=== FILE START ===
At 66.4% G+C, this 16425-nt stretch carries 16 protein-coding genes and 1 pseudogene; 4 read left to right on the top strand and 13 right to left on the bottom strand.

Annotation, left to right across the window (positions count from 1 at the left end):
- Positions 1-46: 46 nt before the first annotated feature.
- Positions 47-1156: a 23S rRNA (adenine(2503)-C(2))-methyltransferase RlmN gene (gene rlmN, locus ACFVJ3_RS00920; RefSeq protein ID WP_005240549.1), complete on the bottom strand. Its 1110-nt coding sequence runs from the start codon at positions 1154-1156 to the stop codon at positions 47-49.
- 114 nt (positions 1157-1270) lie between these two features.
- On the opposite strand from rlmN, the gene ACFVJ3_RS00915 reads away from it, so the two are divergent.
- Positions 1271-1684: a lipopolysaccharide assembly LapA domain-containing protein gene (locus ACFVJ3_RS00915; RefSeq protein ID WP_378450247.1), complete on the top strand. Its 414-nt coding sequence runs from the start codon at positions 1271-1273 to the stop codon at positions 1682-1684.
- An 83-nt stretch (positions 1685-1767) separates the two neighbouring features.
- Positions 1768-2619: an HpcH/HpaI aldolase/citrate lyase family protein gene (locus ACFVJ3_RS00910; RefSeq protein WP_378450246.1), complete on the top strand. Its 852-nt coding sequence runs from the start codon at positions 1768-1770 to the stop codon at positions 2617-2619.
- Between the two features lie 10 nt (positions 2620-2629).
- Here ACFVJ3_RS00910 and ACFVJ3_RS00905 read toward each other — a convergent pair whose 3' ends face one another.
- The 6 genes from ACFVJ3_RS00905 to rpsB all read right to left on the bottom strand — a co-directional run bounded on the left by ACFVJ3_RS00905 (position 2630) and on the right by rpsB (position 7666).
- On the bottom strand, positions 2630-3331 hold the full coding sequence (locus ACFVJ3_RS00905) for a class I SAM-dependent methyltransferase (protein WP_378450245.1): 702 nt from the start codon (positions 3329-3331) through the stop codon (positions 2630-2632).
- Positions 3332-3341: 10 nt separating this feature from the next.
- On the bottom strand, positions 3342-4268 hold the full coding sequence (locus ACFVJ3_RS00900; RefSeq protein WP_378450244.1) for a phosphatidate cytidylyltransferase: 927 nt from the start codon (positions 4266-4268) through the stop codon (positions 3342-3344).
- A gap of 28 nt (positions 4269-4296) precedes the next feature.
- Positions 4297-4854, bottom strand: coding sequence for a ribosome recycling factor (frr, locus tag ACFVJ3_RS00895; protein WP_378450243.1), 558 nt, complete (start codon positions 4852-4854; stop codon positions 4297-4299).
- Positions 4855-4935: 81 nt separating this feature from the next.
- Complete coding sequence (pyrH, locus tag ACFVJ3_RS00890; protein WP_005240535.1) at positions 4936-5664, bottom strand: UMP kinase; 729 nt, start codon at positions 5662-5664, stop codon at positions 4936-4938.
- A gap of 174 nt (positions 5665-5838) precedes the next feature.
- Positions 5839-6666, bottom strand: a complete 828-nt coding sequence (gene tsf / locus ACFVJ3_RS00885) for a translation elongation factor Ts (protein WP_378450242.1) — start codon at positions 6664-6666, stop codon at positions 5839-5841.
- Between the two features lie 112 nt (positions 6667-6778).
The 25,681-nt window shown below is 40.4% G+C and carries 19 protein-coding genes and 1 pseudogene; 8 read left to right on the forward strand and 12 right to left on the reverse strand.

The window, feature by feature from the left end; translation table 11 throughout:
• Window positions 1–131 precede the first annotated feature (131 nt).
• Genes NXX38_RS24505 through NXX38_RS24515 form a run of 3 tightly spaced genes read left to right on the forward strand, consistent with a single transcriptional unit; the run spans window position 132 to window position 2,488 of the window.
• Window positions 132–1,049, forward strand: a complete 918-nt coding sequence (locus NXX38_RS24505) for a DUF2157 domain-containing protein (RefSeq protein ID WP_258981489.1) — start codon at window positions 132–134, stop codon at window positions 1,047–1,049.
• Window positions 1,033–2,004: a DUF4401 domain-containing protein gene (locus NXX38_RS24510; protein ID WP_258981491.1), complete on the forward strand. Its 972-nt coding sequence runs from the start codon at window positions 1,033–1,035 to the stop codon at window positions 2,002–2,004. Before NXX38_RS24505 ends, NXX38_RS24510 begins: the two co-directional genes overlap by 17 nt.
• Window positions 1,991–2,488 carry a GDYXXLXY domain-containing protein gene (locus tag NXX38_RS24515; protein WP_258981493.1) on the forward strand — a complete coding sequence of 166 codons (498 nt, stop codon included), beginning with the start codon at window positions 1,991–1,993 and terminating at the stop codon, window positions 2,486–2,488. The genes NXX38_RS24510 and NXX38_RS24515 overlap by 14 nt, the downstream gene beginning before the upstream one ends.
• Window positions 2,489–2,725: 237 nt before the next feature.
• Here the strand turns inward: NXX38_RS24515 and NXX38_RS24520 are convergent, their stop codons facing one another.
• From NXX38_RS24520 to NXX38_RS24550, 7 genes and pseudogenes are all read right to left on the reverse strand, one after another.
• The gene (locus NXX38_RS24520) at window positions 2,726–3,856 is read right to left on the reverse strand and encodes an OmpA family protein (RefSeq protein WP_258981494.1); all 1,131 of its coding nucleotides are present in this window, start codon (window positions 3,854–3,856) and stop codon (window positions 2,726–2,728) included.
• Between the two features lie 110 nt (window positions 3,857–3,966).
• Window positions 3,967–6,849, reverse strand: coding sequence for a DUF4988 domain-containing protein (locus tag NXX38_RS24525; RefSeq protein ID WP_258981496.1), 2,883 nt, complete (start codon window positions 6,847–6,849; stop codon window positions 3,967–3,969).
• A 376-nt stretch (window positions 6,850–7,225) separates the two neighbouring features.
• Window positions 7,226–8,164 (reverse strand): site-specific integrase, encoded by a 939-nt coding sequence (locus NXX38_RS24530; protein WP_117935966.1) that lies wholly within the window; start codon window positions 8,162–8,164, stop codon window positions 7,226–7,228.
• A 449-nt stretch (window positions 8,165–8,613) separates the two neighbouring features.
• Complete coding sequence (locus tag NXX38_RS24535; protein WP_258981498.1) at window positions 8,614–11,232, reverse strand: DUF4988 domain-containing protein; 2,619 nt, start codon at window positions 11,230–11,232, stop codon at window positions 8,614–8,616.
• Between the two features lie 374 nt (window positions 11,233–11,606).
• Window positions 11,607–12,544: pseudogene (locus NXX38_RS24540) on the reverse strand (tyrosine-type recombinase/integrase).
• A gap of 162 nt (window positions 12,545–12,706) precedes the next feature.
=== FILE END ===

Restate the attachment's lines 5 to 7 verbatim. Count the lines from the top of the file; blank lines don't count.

- 114 nt (positions 1157-1270) lie between these two features.
- On the opposite strand from rlmN, the gene ACFVJ3_RS00915 reads away from it, so the two are divergent.
- Positions 1271-1684: a lipopolysaccharide assembly LapA domain-containing protein gene (locus ACFVJ3_RS00915; RefSeq protein ID WP_378450247.1), complete on the top strand. Its 414-nt coding sequence runs from the start codon at positions 1271-1273 to the stop codon at positions 1682-1684.